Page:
SEAL GENOCIDE VS SEABIRD CONSERVATION - OPEN LETTER TO MINISTER
Sent: 6 april 2006OPEN LETTER TO THE MINISTER OF DEAT
Many of you have requested a SAMPLE LETTER to the Minister for this complexed issue. Herewith is the letter I sent. Francois.
PS - Thanks for all your kind comments regarding Max, still no sign. Thanks for the support.
Sent: Thursday, April 06, 2006 7:48 AM
Subject: SEAL GENOCIDE VS SEABIRD CONSERVATION - OPEN LETTER TO MINISTER
SEAL GENOCIDE VS SEABIRD CONSERVATION
THE RIB CAGE ON THIS STARVING ADULT MALE SEAL CLEARLY VISIBLE
AT GANNET DISPLACING PENGUINS ON PENGUIN ISLAND - LAMBERT'S BAY
April 6th, 2006
I refer to the Report No.51 of the Public Protector into Allegations of improper conduct by the Department of Environmental Affairs and Tourism in connection with the conservation and protection of Cape Fur Seals, dated the 10th November 2005. It's key findings was that my complaint in 2000 was justified, with regard to the legislation and management involved in the existing Sea-birds and Seals Protection Act No 46 of 1973. Beginning in 2002, your department drafted legislation that would address said deficiencies, resulting in the release of your Draft Policy for Seals, Sea-birds and Shore-birds in 2004. The recommendation is that this draft be finalized for comments and submission to Parliament as a matter of priority.
I refer you to page 22 - 7.3.2. The following institution's comments were regarded as "not useful" and consequently no changes to the Policy were made.
Seal Alert-South Africa (represented by the complainant)
It has been a decade and a half, since the exploitation of both seabirds and seals on islands in South Africa ceased. Where culling operations kept seal numbers unnatural low and increased protection kept seabird numbers unnaturally altered. Representatives from 16 Terrestrial or Birding organizations met to developed the new draft policy for Marine Wildlife in February 2002. All who attended acknowledge no expertise in the management of Cape Fur Seals. Perhaps therefore you will now find some of my comments "useful".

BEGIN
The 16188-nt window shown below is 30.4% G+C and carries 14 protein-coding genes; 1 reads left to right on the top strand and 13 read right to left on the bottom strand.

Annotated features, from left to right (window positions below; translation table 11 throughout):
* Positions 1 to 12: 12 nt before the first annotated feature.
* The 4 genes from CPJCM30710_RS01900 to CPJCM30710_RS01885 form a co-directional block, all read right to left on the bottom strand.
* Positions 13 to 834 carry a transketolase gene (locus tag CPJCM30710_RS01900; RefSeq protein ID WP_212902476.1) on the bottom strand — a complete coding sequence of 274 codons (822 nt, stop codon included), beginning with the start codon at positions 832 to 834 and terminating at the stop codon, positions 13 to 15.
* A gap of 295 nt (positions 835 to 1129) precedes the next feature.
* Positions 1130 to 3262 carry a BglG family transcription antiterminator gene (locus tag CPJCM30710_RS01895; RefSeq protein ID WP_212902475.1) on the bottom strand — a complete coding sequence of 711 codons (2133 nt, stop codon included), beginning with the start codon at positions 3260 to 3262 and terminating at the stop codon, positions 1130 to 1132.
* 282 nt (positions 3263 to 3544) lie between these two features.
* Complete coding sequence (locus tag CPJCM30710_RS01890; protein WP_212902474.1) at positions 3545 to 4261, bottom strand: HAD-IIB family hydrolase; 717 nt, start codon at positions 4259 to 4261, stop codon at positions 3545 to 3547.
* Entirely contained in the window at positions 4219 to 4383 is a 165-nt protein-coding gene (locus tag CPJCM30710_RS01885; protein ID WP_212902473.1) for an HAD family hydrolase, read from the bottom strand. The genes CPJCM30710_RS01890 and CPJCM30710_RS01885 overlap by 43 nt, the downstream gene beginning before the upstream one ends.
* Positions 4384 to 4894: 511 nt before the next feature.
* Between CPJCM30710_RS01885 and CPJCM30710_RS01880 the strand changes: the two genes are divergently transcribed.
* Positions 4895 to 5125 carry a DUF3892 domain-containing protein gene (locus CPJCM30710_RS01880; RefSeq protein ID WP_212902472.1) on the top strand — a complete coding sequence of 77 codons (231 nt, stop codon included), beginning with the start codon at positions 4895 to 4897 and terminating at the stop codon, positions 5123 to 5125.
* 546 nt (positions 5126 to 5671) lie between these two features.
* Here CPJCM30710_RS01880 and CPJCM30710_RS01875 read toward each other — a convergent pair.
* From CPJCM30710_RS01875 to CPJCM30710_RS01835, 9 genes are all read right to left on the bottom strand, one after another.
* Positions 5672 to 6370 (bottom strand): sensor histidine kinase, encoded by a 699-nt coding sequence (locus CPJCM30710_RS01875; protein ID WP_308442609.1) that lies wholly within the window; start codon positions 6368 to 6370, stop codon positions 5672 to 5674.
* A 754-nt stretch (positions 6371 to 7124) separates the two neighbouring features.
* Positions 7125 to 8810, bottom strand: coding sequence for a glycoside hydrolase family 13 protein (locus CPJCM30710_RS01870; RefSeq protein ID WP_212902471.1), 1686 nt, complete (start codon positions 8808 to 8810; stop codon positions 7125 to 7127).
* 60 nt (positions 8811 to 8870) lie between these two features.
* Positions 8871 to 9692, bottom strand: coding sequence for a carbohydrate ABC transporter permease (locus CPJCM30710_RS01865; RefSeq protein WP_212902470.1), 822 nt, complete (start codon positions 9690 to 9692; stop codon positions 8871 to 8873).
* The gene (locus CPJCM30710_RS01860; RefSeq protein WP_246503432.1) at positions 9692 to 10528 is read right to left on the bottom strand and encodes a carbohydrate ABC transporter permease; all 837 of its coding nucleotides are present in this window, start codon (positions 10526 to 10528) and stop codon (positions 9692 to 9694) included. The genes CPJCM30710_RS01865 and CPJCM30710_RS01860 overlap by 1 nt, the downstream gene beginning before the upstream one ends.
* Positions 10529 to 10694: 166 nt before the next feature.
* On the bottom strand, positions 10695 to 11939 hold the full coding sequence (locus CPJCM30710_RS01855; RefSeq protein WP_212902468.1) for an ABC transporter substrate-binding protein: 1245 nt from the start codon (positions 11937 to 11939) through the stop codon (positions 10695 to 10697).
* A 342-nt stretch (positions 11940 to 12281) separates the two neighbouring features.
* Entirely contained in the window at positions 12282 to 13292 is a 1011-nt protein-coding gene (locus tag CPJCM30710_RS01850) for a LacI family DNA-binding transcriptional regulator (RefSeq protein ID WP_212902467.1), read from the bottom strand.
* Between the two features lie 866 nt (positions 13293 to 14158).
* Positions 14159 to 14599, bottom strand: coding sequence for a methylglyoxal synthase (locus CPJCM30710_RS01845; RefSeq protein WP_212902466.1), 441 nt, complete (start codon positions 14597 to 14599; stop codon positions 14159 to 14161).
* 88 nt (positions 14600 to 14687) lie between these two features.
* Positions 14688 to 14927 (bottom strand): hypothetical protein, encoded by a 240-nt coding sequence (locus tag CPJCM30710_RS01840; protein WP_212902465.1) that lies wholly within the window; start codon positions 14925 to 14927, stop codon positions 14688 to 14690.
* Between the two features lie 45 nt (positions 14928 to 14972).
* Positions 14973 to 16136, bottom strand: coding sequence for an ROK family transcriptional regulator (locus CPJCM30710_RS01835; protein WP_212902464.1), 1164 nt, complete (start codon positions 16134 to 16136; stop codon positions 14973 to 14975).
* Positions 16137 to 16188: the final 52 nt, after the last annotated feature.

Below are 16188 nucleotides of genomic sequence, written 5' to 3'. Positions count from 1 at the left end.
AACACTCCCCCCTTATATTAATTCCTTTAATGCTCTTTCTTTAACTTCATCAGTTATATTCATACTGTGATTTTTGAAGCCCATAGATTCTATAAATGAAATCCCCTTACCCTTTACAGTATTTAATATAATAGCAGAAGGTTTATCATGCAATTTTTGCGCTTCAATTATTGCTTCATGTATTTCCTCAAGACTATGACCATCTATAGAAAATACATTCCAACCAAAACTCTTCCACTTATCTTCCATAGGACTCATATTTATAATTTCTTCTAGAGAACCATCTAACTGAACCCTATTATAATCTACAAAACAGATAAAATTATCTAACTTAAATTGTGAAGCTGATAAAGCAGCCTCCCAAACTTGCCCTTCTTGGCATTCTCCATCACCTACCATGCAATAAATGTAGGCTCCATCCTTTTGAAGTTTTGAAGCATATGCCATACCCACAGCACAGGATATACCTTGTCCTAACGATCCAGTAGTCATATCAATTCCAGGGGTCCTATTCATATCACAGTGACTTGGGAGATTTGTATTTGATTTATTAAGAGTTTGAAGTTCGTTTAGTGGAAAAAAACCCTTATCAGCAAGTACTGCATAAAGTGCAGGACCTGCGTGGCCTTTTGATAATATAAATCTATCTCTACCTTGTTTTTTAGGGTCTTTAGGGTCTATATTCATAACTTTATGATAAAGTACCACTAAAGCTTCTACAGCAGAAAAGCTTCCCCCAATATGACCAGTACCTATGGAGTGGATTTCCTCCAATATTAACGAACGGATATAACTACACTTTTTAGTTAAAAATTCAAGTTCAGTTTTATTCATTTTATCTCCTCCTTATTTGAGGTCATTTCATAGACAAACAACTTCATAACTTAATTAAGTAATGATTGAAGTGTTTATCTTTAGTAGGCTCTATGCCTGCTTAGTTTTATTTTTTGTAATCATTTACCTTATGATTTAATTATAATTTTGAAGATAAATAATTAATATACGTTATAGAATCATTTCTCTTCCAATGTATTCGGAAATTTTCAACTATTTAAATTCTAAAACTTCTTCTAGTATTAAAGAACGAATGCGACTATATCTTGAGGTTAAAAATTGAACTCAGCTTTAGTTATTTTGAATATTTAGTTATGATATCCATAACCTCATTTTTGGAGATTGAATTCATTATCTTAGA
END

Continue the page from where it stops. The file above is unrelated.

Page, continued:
Dr Woodbourne and Professor Smith of the Archaeological Department confirm that prior to human disturbance and exploitation there were no mainland seal colonies. Breeding of Cape Fur Seals occurred offshore. 2000 years ago the sea-level was 3 m higher than today. This would place all existing offshore seal colonies underwater in South Africa. Dr David of your own department confirms all 12 seal breeding colonies on islands larger than >2ha in South Africa, is and has remained extinct. Dr Stewardson has reported that the eastern most seal colony has declined 82% in the past 12 years and is in danger of going extinct.
Yet, your policy defines the Cape Fur Seals of "least concern". Because policy today does not concern itself with loss of habitat, but instead numbers. Whose numbers appear confusing. 11 000 pairs of Kelp Gulls are termed "not threatened", but 180 000 African Penguins are. According to your draft policy there are 15 species of seabirds in Continental southern Africa, a further 42 species in SA Territory and a further 62 species that visit South African waters. All these over 100 species of seabird, depending on their "status" and your policy, threaten the survival of just one endemic species of seal, Cape Fur Seals found off our coast. The reality is that there are just 7 seabird species endemic to southern Africa.